Vocalist, composer, and multi-instrumentalist Jen Shyu and vocalist-composer Sara Serpa have just launched M³—Mutual Mentorship for Musicians, an initiative that empowers and elevates womxn musicians around the world (including BIPOC and LGBTQIA2S+ across generations) in a new model of mentorship comprising four sessions per year with each session culminating in a performance of new collaborative commissions.
The initiative was announced by its co-founders on Tuesday, July 21, 2020 during a Facebook Live event hosted by Larry Blumenfeld titled “What Mentorship Means Now,” presented as part of the National Jazz Museum in Harlem’s Jazz and Social Justice series. You can view the event at facebook.com/NationalJazzMuseum.
JEN SHYU AND SARA SERPA LAUNCH M³—MUTUAL MENTORSHIP FOR MUSICIANS—
A NEW INITIATIVE DEDICATED TO FOSTERING CREATIVE PARTNERSHIPS AMONG WOMXN MUSICIANS
AROUND THE WORLD
Initiative comprises four sessions a year in which 10–12 musicians regularly convene to share their experiences, while also each pairing with a fellow participant to develop a newly commissioned duo work to be premiered in a season-finale virtual showcase
Inaugural M³ session participants are:
NEW YORK, NEW YORK (July 21, 2020) — Co-founded in spring 2020 by vocalist, composer, and multi-instrumentalist Jen Shyu and vocalist-composer Sara Serpa, M³—Mutual Mentorship for Musicians—was conceived as an initiative that empowers and elevates womxn musicians around the world (including BIPOC and LGBTQIA2S+ across generations) in a new model of mentorship comprising four sessions per year with each session culminating in a performance of new collaborative commissions. With the aim of building new paradigms of mentorship, M³ encourages the reciprocal, intergenerational exchange of knowledge and experience; formation of new collaborations with musicians outside of one’s inner circle; and cultivation of new ideas and formats for solo and collaborative performance, whether live or virtual. The initiative was announced by its co-founders on Tuesday, July 21, 2020 during a Facebook Live event hosted by Larry Blumenfeld titled “What Mentorship Means Now,” presented as part of the National Jazz Museum in Harlem’s Jazz and Social Justice series. The event can be viewed at facebook.com/NationalJazzMuseum.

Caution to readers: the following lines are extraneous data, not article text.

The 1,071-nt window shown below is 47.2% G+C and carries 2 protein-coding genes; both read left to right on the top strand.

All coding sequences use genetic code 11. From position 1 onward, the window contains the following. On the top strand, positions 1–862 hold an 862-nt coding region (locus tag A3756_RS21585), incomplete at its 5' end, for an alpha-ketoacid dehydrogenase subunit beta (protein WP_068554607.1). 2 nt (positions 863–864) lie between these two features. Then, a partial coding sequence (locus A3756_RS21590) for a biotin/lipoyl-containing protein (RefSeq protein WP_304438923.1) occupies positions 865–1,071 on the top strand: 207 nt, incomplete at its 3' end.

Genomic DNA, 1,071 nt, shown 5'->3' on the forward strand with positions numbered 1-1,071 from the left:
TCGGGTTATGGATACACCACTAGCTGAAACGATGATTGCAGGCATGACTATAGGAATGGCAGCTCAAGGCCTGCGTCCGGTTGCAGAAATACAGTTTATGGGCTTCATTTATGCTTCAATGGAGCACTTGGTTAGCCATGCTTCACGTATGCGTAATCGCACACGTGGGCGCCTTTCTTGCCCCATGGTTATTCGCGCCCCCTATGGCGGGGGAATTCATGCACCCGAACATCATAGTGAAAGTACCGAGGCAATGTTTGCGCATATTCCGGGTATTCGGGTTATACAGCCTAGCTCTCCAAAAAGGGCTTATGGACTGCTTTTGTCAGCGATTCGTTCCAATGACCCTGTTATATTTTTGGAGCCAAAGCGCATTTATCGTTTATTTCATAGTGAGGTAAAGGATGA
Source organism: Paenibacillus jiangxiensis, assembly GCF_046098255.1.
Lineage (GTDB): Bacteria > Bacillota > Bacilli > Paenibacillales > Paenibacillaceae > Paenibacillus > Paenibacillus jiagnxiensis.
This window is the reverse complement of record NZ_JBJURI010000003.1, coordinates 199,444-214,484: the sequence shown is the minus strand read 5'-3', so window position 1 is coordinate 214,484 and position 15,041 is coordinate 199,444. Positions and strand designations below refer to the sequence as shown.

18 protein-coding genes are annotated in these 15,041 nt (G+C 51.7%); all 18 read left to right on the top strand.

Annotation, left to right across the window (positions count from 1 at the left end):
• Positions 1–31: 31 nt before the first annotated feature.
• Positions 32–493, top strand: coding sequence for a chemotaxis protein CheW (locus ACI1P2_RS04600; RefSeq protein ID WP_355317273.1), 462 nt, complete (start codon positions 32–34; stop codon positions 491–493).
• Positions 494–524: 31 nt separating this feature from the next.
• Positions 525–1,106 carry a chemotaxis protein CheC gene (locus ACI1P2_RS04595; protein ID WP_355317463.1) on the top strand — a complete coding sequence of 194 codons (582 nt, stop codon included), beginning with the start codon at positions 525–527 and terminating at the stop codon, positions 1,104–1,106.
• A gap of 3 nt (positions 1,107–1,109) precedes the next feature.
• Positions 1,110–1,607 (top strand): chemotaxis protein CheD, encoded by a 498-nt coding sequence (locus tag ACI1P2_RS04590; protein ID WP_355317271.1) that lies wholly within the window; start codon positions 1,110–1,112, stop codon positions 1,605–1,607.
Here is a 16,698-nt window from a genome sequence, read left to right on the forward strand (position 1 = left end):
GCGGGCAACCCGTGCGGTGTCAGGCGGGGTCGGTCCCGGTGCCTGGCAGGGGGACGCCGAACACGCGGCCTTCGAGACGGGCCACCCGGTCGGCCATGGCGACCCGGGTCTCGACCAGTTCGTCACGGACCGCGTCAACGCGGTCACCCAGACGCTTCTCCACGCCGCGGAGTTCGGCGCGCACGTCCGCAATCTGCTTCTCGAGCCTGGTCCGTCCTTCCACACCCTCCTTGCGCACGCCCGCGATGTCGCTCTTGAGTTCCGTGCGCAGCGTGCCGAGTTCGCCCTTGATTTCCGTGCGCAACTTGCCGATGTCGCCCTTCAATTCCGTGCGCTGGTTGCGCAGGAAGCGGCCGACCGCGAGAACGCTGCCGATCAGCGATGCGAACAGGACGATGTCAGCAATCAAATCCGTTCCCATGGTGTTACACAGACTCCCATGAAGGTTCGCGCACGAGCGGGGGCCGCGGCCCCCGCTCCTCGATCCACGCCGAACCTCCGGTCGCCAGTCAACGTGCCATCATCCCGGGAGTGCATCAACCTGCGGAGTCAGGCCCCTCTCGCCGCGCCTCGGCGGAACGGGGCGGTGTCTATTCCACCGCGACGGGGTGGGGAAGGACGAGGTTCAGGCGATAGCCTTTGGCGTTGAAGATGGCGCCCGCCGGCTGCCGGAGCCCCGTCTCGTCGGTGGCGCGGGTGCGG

The M³ model is as follows:
- Each season starts with the solstice or equinox and lasts three months.
- Participants comprise 10–12 specially nominated womxn musicians who are randomly paired into 5–6 duos. Each musician is paired with a fellow participant with whom they have not collaborated in the past. Each musician receives a commission of $500 USD for their participation.
- Meetings among participants are held regularly and take place online if in-person meetings are not possible. Meetings last for at least one hour, are confidential, and consist of the following over the course of the season:
- Three group meetings for all 10–12 musicians, in which they discuss issues affecting their work and lives.
- Three duo meetings, in which each pair of musicians collaborates to create a new M³-commissioned work lasting approximately 10 minutes.
- The season concludes with a concert showcase of the 5–6 duo commissions, lasting approximately one hour in total. Each world premiere is performed by the duo that composed the piece and is followed by a short, audience Q&A with the two artists.